As a result of this, Johnson became a child AIDS activist and campaigned for the equal treatment of those living with the disease. At just 11 years old he became the youngest keynote speaker at the International AIDS conference in 2000, where he delivered an address that would go down in history. "Care for us and accept us, we are all human beings,” he said. “We are normal. We have hands. We have feet. We can walk, we can talk, and we have needs just like everyone else. Don't be afraid of us — we are all the same."
Johnson died from AIDS at the age of 12 one year later, and in his honour the International Children's Peace Prize was created.
Florence Onyebuchi “Buchi” Emecheta was born in 1944, a time when there was a gender bias towards women. While she stayed at home, her younger brother was allowed to go to school. Buchi’s dream of becoming a writer came alive through an older aunt who told her stories during dinner. The opportunity came when a year after her father died; she got a full scholarship to attend the Methodist Girls School.
Her writing explored topics such as child marriage, single motherhood, and women's abuse. As a celebrated and successful author, she lectured at Yale University, and the University of London; as well as holding a fellowship at the University of London in 1986. Some of her books include; The Joys of Motherhood (1979), Second-Class Citizen (1974), The Bride Price (1976), and The Slave Girl (1977). She published over 20 books, including children’s fiction. She also wrote many plays for the BBC and several articles published in journals all over the world.
Barmani Choge was one of the best female Hausa singers from Northern Nigeria. She popularized the mature Hausa women's genre of music called Amada; which is centred around five upturned calabashes floating on water and played with the hands by elderly women. Without fear of tradition or religion, her songs talked about serious social issues; like women’s education and the importance of small-scale trading by women; to vulgar topics like co-wives as idle snobs, voluptuous women’s backsides, etc. The core message of her song is that women should get up and shine in this male-dominated world.
Barmani Choge’s performances appeal to women in high society; due to her courage and how she takes on issues that other conventional women musicians avoid. Her music did not only make women dance, but it also made them think about their status in society.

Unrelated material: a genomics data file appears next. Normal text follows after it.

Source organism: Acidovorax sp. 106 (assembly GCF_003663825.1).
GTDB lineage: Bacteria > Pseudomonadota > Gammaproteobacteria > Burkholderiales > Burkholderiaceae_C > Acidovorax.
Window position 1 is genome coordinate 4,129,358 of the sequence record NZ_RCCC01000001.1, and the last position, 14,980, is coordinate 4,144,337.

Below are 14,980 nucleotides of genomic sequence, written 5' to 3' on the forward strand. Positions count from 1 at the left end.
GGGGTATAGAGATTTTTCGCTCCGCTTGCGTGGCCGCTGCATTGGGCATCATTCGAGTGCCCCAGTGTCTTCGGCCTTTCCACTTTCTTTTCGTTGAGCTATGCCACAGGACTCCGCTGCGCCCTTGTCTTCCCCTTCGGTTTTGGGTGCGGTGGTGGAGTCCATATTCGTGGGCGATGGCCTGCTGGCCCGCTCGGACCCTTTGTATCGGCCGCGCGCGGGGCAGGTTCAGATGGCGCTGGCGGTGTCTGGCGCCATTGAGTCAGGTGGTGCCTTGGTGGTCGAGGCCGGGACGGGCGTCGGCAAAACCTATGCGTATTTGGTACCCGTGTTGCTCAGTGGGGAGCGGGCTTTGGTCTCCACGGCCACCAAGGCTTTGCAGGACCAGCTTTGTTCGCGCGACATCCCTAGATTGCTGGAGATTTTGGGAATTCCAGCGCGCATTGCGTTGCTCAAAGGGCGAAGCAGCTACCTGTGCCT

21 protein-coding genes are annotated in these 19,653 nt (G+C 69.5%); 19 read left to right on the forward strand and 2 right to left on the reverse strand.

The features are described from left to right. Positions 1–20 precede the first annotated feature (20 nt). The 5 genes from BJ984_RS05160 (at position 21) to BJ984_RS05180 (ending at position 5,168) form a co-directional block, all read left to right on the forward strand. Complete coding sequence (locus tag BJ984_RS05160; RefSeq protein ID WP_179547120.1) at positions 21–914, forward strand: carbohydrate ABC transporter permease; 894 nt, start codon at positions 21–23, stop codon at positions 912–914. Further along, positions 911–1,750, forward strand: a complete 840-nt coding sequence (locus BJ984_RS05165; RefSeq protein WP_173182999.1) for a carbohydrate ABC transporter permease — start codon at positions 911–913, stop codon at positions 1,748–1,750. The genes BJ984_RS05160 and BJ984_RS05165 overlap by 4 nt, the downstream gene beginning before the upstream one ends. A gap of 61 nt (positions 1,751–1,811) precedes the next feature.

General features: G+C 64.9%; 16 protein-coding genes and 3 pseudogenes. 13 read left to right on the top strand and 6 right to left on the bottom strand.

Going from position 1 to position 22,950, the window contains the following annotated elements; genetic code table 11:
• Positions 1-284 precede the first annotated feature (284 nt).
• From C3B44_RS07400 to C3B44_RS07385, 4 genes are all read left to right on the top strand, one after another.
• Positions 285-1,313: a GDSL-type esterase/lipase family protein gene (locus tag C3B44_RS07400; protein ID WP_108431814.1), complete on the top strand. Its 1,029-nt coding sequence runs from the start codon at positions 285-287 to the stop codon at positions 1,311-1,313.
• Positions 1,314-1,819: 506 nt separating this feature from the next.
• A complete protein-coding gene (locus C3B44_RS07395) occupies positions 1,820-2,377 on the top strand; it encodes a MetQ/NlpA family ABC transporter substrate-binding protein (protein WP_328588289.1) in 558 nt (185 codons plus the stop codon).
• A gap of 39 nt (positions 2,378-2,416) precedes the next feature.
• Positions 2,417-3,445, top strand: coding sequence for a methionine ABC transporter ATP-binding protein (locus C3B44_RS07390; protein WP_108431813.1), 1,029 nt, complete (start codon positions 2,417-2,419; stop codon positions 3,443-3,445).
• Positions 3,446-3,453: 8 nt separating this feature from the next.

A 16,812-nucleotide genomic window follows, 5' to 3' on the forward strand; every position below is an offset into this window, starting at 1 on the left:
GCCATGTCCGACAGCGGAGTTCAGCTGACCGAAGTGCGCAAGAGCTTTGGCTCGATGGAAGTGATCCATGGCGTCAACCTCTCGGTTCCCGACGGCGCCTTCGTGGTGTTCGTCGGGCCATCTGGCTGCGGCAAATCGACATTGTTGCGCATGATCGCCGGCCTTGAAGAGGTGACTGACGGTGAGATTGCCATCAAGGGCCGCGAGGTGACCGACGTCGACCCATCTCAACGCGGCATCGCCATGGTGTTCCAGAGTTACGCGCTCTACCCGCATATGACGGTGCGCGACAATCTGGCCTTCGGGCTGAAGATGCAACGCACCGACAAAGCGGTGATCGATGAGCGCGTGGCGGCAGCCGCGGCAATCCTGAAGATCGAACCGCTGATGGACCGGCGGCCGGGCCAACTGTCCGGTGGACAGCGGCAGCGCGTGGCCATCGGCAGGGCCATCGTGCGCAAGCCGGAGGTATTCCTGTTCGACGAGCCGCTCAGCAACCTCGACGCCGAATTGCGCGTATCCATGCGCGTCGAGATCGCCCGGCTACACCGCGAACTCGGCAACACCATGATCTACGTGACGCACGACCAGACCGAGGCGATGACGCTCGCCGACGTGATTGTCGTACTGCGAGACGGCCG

After nearly a decade of military rule, democratic elections were held in Nigeria on June 12, 1993. Abiola ran as the presidential candidate of the Social Democratic Party in a two-party race. Observers declared the election to have been the freest and fairest in Nigerian history. Initial results indicated that Abiola, who had garnered votes across ethnic and religious divides, would be the clear winner of the election. Before the official results were announced, however, Gen. Ibrahim Babangida, the military leader, annulled the election. This provoked a political crisis. Abiola rallied domestic and international support in claiming the presidency that he appeared to have won, which led to his 1994 arrest on a charge of treason by the military regime then led by Gen. Sani Abacha.
During his imprisonment, Abiola was deprived of outside news and subjected to solitary confinement and abuse that included negligent medical care. His release seemed imminent following the death of General Abacha in June 1998. A story about MKO Abiola is definitely long overdue as a huge part of Nigeria’s political history revolves around his life and time. Hopefully, a Nigerian filmmaker approaches his estate in other to properly document his life through cinema.
Fela Anikulapo Kuti
Perhaps the most popular face on this list, Fela Anikulapo Kuti’s story is well documented through books, documentaries, podcasts, journals and stage plays but a feature film about his life and time is yet to be made. Also known as Abami Eda, Fela Kuti was a Nigerian multi-instrumentalist, bandleader, composer, political activist, and Pan-Africanist. He is regarded as the pioneer of Afrobeat, an African music genre that combines West African music with American funk and jazz. At the height of his popularity, he was referred to as one of Africa's most "challenging and charismatic music performers".
Kuti was the son of Nigerian women's rights activist Funmilayo Ransome-Kuti. After early experiences abroad, he and his band Africa 70 (featuring drummer and musical director Tony Allen) shot to stardom in Nigeria during the 1970s, during which he was an outspoken critic and target of Nigeria's military juntas. In 1970, he founded the Kalakuta Republic commune, which declared itself independent from military rule. The commune was destroyed in a 1978 raid. He was jailed by the government of Muhammadu Buhari in 1984 but released after 20 months. He continued to record and perform through the 1980s and 1990s.
The story of Osagefo Dr Kwame Nkrumah is of enormous importance to the independence struggle of Ghana, Africa and to all people of Africa and people of black heritage. He was one of the founders of the Pan Africanist movement which was formed to liberate Africans and people of African heritage from oppression. His legacy continues to live on today. Ghanaian filmmakers should challenge themselves to take up his story to produce a biopic of this illustrious son of the motherland.
Kwame Nkrumah’s story could be taken from different dimensions like from his childhood, his adult life, the point of view of his children, his political career or his time as the President of Ghana. All these can be taken into consideration which could eventually reduce cost and time since just an aspect of his life will be concentrated on.